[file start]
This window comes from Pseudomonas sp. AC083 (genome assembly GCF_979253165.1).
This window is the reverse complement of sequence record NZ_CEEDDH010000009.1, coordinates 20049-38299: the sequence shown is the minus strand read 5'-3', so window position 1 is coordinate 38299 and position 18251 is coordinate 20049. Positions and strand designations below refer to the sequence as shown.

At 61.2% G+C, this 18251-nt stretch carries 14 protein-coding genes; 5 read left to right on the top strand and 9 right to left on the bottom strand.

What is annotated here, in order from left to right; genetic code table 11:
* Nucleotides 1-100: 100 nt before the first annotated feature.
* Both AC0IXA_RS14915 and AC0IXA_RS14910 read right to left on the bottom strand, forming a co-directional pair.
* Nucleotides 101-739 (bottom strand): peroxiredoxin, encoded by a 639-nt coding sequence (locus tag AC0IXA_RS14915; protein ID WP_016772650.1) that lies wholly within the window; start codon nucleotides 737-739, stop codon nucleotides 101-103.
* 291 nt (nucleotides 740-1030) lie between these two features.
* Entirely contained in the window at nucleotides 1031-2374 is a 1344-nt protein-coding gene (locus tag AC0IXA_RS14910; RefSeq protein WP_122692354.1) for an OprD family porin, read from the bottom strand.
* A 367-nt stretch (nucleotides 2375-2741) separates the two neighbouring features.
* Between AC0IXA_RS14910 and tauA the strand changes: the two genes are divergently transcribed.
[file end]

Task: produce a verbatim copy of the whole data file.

This window comes from Pseudomonas sp. AC083 (genome assembly GCF_979253165.1).
This window is the reverse complement of sequence record NZ_CEEDDH010000009.1, coordinates 20049-38299: the sequence shown is the minus strand read 5'-3', so window position 1 is coordinate 38299 and position 18251 is coordinate 20049. Positions and strand designations below refer to the sequence as shown.

At 61.2% G+C, this 18251-nt stretch carries 14 protein-coding genes; 5 read left to right on the top strand and 9 right to left on the bottom strand.

What is annotated here, in order from left to right; genetic code table 11:
* Nucleotides 1-100: 100 nt before the first annotated feature.
* Both AC0IXA_RS14915 and AC0IXA_RS14910 read right to left on the bottom strand, forming a co-directional pair.
* Nucleotides 101-739 (bottom strand): peroxiredoxin, encoded by a 639-nt coding sequence (locus tag AC0IXA_RS14915; protein ID WP_016772650.1) that lies wholly within the window; start codon nucleotides 737-739, stop codon nucleotides 101-103.
* 291 nt (nucleotides 740-1030) lie between these two features.
* Entirely contained in the window at nucleotides 1031-2374 is a 1344-nt protein-coding gene (locus tag AC0IXA_RS14910; RefSeq protein WP_122692354.1) for an OprD family porin, read from the bottom strand.
* A 367-nt stretch (nucleotides 2375-2741) separates the two neighbouring features.
* Between AC0IXA_RS14910 and tauA the strand changes: the two genes are divergently transcribed.